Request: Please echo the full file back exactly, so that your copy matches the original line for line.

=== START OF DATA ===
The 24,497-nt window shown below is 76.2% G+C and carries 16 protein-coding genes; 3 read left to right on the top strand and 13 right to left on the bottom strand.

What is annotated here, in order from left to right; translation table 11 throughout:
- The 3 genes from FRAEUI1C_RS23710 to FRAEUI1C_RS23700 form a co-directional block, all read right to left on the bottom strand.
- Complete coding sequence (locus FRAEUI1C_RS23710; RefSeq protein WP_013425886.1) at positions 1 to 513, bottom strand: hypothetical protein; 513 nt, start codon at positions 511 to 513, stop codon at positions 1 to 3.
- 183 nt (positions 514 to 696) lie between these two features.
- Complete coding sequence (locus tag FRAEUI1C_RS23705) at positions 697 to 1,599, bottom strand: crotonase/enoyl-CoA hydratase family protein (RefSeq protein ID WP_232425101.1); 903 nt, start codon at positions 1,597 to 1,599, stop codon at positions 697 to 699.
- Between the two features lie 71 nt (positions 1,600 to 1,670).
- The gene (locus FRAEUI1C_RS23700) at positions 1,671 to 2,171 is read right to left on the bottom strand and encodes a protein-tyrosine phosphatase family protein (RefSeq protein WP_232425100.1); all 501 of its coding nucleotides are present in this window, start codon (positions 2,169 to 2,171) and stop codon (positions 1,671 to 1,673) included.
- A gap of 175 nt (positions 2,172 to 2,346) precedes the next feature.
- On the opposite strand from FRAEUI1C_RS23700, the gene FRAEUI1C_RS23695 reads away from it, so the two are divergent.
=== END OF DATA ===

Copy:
The 24,497-nt window shown below is 76.2% G+C and carries 16 protein-coding genes; 3 read left to right on the top strand and 13 right to left on the bottom strand.

What is annotated here, in order from left to right; translation table 11 throughout:
- The 3 genes from FRAEUI1C_RS23710 to FRAEUI1C_RS23700 form a co-directional block, all read right to left on the bottom strand.
- Complete coding sequence (locus FRAEUI1C_RS23710; RefSeq protein WP_013425886.1) at positions 1 to 513, bottom strand: hypothetical protein; 513 nt, start codon at positions 511 to 513, stop codon at positions 1 to 3.
- 183 nt (positions 514 to 696) lie between these two features.
- Complete coding sequence (locus tag FRAEUI1C_RS23705) at positions 697 to 1,599, bottom strand: crotonase/enoyl-CoA hydratase family protein (RefSeq protein ID WP_232425101.1); 903 nt, start codon at positions 1,597 to 1,599, stop codon at positions 697 to 699.
- Between the two features lie 71 nt (positions 1,600 to 1,670).
- The gene (locus FRAEUI1C_RS23700) at positions 1,671 to 2,171 is read right to left on the bottom strand and encodes a protein-tyrosine phosphatase family protein (RefSeq protein WP_232425100.1); all 501 of its coding nucleotides are present in this window, start codon (positions 2,169 to 2,171) and stop codon (positions 1,671 to 1,673) included.
- A gap of 175 nt (positions 2,172 to 2,346) precedes the next feature.
- On the opposite strand from FRAEUI1C_RS23700, the gene FRAEUI1C_RS23695 reads away from it, so the two are divergent.